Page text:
The management of the state border has been considered not optimal and less integrated. Even in some fields conflicts arise among various groups. Therefore, in the era of regional autonomy the handling of the border area which is the domain of central government is about time to be improved.
In the view of Ir. Untoro Sardjito, MM, the border area is still positioned as an underdeveloped region, so that cases such as illegal logging, illegal fishing and trafficking often occur. "This area is usually functioned only as a safety belt, not as a gateway of the state," said Assistant Deputy of Economic Infrastructure and Social Welfare to Deputy of Infrastructure Management in Border Areas, National Council for Border Management (BNPP) during the workshop entitled Ideas for States Border Area Development on Tuesday (14/12).
The poor in the border area, said Untoro, is due to the accumulation of various factors. Among others, the low quality of human resources, lack of physical, social, economy and government infrastructures. In addition, the productivity of the society is still very low and not optimal in the utilization of natural resources.
In this area access to public services is still very minimal, and lack of sufficient land and sea access. Similarly, the means of communication is also still very limited. "So, the society orientation tends towards neighboring countries which resulted in the degradation of nationalism," he said in the UGM Multimedia Room.
Therefore, in the 2010-2014 RPJMN project, Government will develop these border areas by changing the direction of development policy from inward-looking orientation to be outward looking. Thus, the border area can be used as a gateway of economic and trade activity with neighboring countries. "For the development implementation, in addition to using the security approach, welfare and the environment approach is also needed, especially for small islands on the border that so far lack attention," he said.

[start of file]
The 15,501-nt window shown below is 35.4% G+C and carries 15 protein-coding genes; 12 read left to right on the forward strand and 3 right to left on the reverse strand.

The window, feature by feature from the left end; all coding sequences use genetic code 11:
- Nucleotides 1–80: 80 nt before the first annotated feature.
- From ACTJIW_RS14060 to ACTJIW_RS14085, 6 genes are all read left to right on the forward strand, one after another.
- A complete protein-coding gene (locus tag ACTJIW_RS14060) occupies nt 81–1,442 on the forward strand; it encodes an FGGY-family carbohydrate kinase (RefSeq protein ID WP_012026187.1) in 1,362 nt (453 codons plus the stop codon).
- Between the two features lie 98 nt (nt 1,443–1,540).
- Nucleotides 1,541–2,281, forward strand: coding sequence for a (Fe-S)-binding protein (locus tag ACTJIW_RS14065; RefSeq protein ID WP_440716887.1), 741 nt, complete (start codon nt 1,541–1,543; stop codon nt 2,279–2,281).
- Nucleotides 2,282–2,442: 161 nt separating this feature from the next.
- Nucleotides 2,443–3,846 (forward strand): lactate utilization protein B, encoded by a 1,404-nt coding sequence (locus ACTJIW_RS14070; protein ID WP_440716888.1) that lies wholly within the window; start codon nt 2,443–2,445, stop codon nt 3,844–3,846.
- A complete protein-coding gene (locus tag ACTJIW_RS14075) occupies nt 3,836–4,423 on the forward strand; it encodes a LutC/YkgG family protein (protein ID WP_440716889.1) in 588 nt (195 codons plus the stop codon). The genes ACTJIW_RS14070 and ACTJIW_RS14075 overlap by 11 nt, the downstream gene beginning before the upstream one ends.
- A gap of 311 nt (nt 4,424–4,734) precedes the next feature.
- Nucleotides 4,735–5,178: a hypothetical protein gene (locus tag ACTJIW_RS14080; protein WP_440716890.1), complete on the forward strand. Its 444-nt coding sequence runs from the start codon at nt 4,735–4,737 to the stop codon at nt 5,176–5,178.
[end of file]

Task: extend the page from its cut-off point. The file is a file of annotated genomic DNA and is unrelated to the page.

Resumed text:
As a new institution which was launched in September 2010, the National Agency for Border Management indeed will oversee all of these. Even according to Presidential Decree no 12 of 2010, BNPP was indeed in charge for that purpose.
BNPP also serves as coordinator of policy establishment and implementation of development, management and utilization of state borders and border areas. "(BNPP serves) To conduct assertive facilitation, maintenance and security of state borders, and taking inventory of potential resources and recommendations for establishment of economic defense, socio-cultural, environmental development zones, and other zones in the border region," Untoro explained.
Currently, there are 12 State Gateway Districts which should receive priority attention. Among other there are 4 State Gateways border areas in the West Kalimantan, 2 State Gateways border areas in East Kalimantan, 3 State Gateways border areas in the East Nusa Tenggara and 3 State Gateways border areas in Papua. In each of these regions, the problems vary, from social conditions of society to security issues. People in these border areas are in dire need of serious attention because they are isolated, poor and in need of infrastructure development. Therefore, the programs that are proclaimed by BNPP include physical infrastructure, economic infrastructure, public welfare, economic infrastructure, education and health. "That is the priority, because it is this area that will serve the public, such as district and village offices," he said.
Executive Secretary, Drs. Djoko Moerdiyanto, MA, welcomed the organization of this workshop. From this workshop, he hopes to get input from BNPP regarding the various problems encountered in the state border region. "(It is) Mainly about the strategies that will be developed, and various programs to be implemented, especially its supporting infrastructure," he said.
Besides Deans and academics from the faculty, this workshop is also attended by researchers and students.